Feed on
Posts
Comments

A catchy line from this week’s gospel, perhaps one of the most memorable in all the New Testament is when Jesus shocks the crowd when he says:

“It is easier for a camel to go through the eye of a needle, than for a rich man to enter into the kingdom of God.”

What in the world could this mean? I found the following at a site called Biblical Hebrew. Their explanation shatters a ‘myth’ I had been taught:

For the last two centuries it has been common teaching in Sunday School that there is a gate in Jerusalem called the eye of the needle through which a camel could not pass unless it stooped and first had all its baggage first removed. After dark, when the main gates were shut, travellers or merchants would have to use this smaller gate, through which the camel could only enter unencumbered and crawling on its knees! Great sermon material, with the parallels of coming to God on our knees without all our baggage.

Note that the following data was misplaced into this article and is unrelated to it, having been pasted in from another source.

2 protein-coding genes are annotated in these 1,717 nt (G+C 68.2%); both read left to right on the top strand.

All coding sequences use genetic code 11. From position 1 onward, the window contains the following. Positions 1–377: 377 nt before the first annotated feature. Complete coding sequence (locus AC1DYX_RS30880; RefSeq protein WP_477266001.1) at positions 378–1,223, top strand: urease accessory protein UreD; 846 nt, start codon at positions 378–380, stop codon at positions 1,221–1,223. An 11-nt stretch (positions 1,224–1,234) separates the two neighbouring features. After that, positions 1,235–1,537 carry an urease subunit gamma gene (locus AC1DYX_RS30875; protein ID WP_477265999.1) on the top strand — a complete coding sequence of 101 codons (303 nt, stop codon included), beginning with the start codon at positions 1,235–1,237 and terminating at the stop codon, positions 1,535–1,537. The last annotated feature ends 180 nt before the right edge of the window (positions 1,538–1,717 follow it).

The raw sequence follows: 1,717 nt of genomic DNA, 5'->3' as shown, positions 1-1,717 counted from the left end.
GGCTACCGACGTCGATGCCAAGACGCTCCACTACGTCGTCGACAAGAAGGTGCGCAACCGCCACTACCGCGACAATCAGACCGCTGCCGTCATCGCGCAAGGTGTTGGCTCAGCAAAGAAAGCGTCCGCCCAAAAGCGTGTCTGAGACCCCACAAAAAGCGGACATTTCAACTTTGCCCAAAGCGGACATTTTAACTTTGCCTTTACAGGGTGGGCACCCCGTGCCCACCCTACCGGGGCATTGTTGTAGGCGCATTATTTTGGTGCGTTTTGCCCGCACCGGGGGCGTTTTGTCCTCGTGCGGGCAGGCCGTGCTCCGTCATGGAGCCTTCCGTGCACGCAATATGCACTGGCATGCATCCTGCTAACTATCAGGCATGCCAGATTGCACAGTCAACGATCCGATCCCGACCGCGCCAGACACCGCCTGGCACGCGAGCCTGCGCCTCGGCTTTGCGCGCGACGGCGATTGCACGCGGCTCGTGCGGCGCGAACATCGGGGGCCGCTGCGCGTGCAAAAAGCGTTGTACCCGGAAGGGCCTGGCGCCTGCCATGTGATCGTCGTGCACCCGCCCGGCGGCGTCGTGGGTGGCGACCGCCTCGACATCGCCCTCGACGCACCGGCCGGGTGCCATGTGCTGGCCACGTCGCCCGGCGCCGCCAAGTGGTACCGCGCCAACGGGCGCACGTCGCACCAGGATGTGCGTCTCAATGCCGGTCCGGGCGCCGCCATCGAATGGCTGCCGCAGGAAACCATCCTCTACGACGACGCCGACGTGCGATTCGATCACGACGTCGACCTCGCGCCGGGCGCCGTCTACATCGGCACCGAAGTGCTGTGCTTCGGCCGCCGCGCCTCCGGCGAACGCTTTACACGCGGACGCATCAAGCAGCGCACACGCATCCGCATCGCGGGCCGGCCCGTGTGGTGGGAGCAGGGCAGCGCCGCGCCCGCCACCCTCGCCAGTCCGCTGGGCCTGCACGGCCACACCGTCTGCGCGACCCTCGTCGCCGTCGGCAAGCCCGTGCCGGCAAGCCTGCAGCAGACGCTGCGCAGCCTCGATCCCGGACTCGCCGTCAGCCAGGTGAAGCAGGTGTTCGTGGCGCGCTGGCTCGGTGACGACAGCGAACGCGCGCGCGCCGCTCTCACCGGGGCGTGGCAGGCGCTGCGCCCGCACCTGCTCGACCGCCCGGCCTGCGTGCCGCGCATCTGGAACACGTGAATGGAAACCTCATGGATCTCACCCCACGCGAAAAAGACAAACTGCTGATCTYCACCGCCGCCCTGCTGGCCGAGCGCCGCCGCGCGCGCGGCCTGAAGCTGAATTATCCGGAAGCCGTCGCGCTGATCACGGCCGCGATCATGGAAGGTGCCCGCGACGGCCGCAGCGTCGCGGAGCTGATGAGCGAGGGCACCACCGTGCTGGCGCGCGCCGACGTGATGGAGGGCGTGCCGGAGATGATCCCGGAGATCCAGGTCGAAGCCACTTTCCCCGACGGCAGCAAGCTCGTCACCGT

A lovely story and an excellent parable for preaching but unfortunately unfounded!

From at least the 15th century, and possibly as early as the 9th but not earlier, this story has been put forth, however, there is no evidence for such a gate, nor record of reprimand of the architect who may have forgotten to make a gate big enough for the camel and rider to pass through unhindered.

Variations on this theme include that of ancient inns having small entrances to thwart thieves, or the story of an old mountain pass known as the “eye of the needle”, so narrow that merchants would have to dismount from their camels and were thus easier prey for brigands lying in wait.

It looks like this could have been a ‘figure of speech’ used to express something that was difficult if not impossible. What is interesting is the reaction of the crowd to Jesus’ usage of this saying and applying it to the wealthy. The folks at Biblical Hebrew explain:

Jesus’ hearers believed that wealth and prosperity were a sign of God’s blessing (cf. Leviticus and Deuteronomy). So their incredulity is more along the lines that, “if the rich, who must be seen as righteous by God by dint of their evident blessing, can’t be saved, who can be?”. Later Christians have turned this around to portray wealth as a hindrance to salvation, which it can be – but no more so than many other things, when the message is that salvation is impossible for all men for it comes from God alone.

Comments are closed.